HISTORY TALKS...

Chtelnica and its 30,000-brick church

This old and precious postcard of Chtelnica dates back to 1903 and its artistic expression is typical for the era of the first wave of postcards. A decorative framing and flowers – these make such postcards attractive for collectors. It is also of importance to collectors that just very few similar postcards remain and that shows in their price. But this rarely dissuades a passionate collector from acquiring an exceptional postcard for his or her collection.

This old and precious postcard of Chtelnica dates back to 1903 and its artistic expression is typical for the era of the first wave of postcards. A decorative framing and flowers – these make such postcards attractive for collectors. It is also of importance to collectors that just very few similar postcards remain and that shows in their price. But this rarely dissuades a passionate collector from acquiring an exceptional postcard for his or her collection.

The town of Chtelnica lies at the foot of the White Carpathians and the caption of this postcard has the Hungarian version of its name, Wittencz as it was produced during the times of the Austro-Hungarian Empire.

A parish house can be seen on the left side and Holy Trinity Church on the right. As early as the first half of the 16th century, a chapel stood here. The first church in Chtelnica was built in 1713 but it was severely damaged by fire and the destruction was so vast that craftsmen were reluctant to repair it.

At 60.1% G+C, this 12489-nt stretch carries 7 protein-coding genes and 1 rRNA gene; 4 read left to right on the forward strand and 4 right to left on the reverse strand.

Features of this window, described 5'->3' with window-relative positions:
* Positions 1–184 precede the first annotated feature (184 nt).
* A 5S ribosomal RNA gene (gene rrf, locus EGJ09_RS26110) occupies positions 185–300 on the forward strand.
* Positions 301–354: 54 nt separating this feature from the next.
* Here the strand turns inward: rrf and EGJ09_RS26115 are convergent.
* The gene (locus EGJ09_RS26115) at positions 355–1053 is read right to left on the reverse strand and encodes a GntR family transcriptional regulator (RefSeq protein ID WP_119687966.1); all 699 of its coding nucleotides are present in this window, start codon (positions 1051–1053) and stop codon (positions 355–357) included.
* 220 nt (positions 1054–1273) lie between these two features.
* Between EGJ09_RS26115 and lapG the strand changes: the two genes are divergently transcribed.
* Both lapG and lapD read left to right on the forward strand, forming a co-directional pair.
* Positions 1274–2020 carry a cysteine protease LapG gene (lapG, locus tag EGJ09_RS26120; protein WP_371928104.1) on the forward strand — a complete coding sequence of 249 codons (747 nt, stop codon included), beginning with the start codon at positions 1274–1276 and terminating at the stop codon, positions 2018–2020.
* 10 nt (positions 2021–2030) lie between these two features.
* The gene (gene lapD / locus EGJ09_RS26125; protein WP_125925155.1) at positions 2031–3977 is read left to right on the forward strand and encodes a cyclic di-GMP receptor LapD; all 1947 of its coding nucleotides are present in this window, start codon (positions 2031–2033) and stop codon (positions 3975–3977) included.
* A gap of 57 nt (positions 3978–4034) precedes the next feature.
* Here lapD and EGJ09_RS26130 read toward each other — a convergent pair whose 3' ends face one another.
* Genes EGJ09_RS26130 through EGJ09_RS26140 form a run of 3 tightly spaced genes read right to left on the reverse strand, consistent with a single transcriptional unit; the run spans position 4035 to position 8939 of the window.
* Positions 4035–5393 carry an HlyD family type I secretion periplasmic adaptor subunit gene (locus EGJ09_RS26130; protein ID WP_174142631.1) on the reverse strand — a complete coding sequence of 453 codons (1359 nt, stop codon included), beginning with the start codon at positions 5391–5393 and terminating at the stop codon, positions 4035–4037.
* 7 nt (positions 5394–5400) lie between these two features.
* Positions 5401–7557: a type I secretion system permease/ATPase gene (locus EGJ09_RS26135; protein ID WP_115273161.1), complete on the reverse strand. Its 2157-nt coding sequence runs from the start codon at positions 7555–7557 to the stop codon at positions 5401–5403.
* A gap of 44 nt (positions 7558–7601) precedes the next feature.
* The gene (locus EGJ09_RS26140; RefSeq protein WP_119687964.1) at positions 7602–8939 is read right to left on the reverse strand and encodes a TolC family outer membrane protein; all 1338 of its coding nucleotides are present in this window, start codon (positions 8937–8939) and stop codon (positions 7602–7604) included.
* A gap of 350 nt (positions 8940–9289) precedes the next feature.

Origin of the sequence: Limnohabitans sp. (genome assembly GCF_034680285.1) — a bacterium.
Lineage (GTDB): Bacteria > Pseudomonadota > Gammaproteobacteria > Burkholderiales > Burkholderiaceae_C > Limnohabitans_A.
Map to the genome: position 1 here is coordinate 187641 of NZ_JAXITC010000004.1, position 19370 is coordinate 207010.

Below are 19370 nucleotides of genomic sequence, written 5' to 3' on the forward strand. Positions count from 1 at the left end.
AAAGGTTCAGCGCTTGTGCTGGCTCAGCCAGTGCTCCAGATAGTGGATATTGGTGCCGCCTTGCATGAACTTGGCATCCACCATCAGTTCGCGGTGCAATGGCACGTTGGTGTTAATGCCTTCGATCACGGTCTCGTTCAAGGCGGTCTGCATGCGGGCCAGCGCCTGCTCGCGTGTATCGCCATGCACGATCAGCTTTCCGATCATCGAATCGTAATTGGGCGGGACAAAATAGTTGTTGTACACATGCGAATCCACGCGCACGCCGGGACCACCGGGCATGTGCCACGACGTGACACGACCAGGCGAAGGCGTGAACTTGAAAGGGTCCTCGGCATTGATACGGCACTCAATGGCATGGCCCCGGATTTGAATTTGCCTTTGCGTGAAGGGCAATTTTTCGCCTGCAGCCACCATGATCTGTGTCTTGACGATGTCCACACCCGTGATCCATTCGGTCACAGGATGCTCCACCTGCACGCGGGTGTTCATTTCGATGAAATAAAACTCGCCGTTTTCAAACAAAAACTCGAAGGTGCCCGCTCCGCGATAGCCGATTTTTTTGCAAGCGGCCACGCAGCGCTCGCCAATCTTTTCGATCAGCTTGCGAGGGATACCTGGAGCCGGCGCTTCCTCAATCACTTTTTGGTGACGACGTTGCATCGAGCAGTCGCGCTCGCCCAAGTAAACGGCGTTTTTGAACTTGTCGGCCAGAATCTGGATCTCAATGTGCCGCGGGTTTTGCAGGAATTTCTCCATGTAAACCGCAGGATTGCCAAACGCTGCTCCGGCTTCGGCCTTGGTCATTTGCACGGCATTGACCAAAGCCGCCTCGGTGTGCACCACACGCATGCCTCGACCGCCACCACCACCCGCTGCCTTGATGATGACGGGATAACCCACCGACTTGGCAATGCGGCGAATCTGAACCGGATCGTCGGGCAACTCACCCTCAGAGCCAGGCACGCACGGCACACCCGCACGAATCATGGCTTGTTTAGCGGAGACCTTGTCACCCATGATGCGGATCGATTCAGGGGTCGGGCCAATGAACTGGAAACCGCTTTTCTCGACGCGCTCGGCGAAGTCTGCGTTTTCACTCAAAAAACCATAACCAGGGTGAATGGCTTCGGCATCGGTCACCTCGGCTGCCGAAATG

This was not the only reason why a completely new church was built. In 1782, the nearby monastery of St. Catharina was destroyed and this was an additional reason that the number of worshippers increased in Chtelnica.

The foundation stone for a new church was laid on May 6, 1794. A few facts show how demanding it was to erect a building of this size. Altogether, 300,000 bricks were used; wood was imported from as far as northern Slovakia – on rafts – and other building materials not available locally were imported from places such as Vienna. It is interesting to note that the nails for the church were supplied by Roma residents from the nearby village of Lopašov.

The costs of building the church were covered mostly from public collections in Chtelnica and neighbouring municipalities and the parish and local landlords contributed as well. Numerous craftsmen and experts worked on the church but each family from the town also was expected to work on the church construction for several days a year.

After seven years, on June 21, 1801, the church was consecrated and opened. It was built in the Empire-Classicist style and is the only such example of this architecture in a wide area.

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